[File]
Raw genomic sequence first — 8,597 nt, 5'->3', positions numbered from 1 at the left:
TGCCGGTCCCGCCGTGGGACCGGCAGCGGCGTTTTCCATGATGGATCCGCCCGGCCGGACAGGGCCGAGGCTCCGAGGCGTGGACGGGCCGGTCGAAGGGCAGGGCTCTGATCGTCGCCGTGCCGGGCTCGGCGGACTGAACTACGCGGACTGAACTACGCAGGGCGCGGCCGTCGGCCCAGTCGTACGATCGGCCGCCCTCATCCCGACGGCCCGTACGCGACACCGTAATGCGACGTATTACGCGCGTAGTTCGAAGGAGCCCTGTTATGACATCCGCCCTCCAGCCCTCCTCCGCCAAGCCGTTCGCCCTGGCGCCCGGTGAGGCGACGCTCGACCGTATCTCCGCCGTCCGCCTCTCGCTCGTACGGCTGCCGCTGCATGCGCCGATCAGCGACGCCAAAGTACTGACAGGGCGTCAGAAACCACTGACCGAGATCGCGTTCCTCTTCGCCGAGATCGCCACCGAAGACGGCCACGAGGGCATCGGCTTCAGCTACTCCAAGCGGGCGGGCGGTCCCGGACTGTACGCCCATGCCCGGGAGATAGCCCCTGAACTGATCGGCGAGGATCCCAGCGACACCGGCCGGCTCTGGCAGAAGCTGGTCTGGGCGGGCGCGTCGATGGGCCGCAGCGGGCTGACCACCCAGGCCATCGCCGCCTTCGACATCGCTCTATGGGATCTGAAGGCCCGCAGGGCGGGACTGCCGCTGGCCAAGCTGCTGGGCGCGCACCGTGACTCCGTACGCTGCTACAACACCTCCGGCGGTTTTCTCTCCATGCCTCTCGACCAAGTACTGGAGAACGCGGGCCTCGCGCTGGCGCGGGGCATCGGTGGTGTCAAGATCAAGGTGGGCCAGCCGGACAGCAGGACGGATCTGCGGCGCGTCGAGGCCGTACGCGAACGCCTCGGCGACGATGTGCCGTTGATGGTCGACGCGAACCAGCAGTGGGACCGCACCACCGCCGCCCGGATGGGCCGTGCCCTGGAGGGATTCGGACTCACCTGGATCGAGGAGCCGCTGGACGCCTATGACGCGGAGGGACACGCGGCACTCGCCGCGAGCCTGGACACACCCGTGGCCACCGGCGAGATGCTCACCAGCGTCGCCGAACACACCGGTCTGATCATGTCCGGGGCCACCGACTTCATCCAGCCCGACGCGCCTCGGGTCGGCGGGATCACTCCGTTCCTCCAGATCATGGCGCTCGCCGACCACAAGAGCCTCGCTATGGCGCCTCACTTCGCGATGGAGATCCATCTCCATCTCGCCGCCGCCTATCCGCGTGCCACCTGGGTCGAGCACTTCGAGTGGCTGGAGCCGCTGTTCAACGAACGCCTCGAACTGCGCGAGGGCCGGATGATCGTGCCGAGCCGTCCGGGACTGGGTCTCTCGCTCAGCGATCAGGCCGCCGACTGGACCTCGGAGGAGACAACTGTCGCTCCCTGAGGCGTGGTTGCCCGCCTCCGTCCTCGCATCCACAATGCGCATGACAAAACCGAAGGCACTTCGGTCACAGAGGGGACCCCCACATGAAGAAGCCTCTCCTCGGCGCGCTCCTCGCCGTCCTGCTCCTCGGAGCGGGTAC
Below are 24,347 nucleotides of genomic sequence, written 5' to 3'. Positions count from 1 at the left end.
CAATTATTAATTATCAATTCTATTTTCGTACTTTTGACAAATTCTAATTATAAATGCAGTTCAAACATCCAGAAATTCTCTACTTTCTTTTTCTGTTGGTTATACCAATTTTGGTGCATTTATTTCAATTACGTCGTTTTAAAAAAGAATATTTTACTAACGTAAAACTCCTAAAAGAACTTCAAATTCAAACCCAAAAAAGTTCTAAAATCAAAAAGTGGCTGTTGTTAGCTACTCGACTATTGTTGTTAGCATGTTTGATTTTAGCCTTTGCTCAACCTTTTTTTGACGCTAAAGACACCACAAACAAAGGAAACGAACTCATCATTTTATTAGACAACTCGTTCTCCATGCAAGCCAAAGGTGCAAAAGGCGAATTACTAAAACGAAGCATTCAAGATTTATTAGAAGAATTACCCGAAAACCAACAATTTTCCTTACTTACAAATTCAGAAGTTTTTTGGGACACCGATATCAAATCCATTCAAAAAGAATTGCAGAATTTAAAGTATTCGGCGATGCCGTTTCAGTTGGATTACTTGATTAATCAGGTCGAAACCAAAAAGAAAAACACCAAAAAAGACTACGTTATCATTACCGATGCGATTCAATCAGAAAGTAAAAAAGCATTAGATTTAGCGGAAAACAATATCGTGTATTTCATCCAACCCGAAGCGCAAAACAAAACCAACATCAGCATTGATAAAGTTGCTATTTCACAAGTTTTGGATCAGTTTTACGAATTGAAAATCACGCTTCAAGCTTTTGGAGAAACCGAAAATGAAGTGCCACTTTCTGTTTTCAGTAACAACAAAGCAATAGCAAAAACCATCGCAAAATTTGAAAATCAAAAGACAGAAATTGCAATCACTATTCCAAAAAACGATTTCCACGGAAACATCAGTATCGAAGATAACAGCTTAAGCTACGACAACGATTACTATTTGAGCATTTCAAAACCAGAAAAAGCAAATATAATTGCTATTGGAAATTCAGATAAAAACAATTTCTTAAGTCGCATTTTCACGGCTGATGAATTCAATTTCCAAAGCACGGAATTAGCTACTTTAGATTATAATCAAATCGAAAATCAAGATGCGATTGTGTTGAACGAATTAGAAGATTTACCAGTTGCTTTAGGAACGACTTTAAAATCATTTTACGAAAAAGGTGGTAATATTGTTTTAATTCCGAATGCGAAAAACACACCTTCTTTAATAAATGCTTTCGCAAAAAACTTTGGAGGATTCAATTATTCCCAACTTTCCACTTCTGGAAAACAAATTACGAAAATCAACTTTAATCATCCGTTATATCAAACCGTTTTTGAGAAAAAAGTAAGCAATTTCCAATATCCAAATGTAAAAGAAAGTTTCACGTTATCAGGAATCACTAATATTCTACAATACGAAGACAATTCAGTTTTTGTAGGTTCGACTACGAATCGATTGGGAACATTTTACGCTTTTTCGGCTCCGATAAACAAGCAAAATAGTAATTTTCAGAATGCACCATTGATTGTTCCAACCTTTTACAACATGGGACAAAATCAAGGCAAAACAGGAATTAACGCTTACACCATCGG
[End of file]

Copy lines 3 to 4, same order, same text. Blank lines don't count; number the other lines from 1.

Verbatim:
Below are 24,347 nucleotides of genomic sequence, written 5' to 3'. Positions count from 1 at the left end.
CAATTATTAATTATCAATTCTATTTTCGTACTTTTGACAAATTCTAATTATAAATGCAGTTCAAACATCCAGAAATTCTCTACTTTCTTTTTCTGTTGGTTATACCAATTTTGGTGCATTTATTTCAATTACGTCGTTTTAAAAAAGAATATTTTACTAACGTAAAACTCCTAAAAGAACTTCAAATTCAAACCCAAAAAAGTTCTAAAATCAAAAAGTGGCTGTTGTTAGCTACTCGACTATTGTTGTTAGCATGTTTGATTTTAGCCTTTGCTCAACCTTTTTTTGACGCTAAAGACACCACAAACAAAGGAAACGAACTCATCATTTTATTAGACAACTCGTTCTCCATGCAAGCCAAAGGTGCAAAAGGCGAATTACTAAAACGAAGCATTCAAGATTTATTAGAAGAATTACCCGAAAACCAACAATTTTCCTTACTTACAAATTCAGAAGTTTTTTGGGACACCGATATCAAATCCATTCAAAAAGAATTGCAGAATTTAAAGTATTCGGCGATGCCGTTTCAGTTGGATTACTTGATTAATCAGGTCGAAACCAAAAAGAAAAACACCAAAAAAGACTACGTTATCATTACCGATGCGATTCAATCAGAAAGTAAAAAAGCATTAGATTTAGCGGAAAACAATATCGTGTATTTCATCCAACCCGAAGCGCAAAACAAAACCAACATCAGCATTGATAAAGTTGCTATTTCACAAGTTTTGGATCAGTTTTACGAATTGAAAATCACGCTTCAAGCTTTTGGAGAAACCGAAAATGAAGTGCCACTTTCTGTTTTCAGTAACAACAAAGCAATAGCAAAAACCATCGCAAAATTTGAAAATCAAAAGACAGAAATTGCAATCACTATTCCAAAAAACGATTTCCACGGAAACATCAGTATCGAAGATAACAGCTTAAGCTACGACAACGATTACTATTTGAGCATTTCAAAACCAGAAAAAGCAAATATAATTGCTATTGGAAATTCAGATAAAAACAATTTCTTAAGTCGCATTTTCACGGCTGATGAATTCAATTTCCAAAGCACGGAATTAGCTACTTTAGATTATAATCAAATCGAAAATCAAGATGCGATTGTGTTGAACGAATTAGAAGATTTACCAGTTGCTTTAGGAACGACTTTAAAATCATTTTACGAAAAAGGTGGTAATATTGTTTTAATTCCGAATGCGAAAAACACACCTTCTTTAATAAATGCTTTCGCAAAAAACTTTGGAGGATTCAATTATTCCCAACTTTCCACTTCTGGAAAACAAATTACGAAAATCAACTTTAATCATCCGTTATATCAAACCGTTTTTGAGAAAAAAGTAAGCAATTTCCAATATCCAAATGTAAAAGAAAGTTTCACGTTATCAGGAATCACTAATATTCTACAATACGAAGACAATTCAGTTTTTGTAGGTTCGACTACGAATCGATTGGGAACATTTTACGCTTTTTCGGCTCCGATAAACAAGCAAAATAGTAATTTTCAGAATGCACCATTGATTGTTCCAACCTTTTACAACATGGGACAAAATCAAGGCAAAACAGGAATTAACGCTTACACCATCGG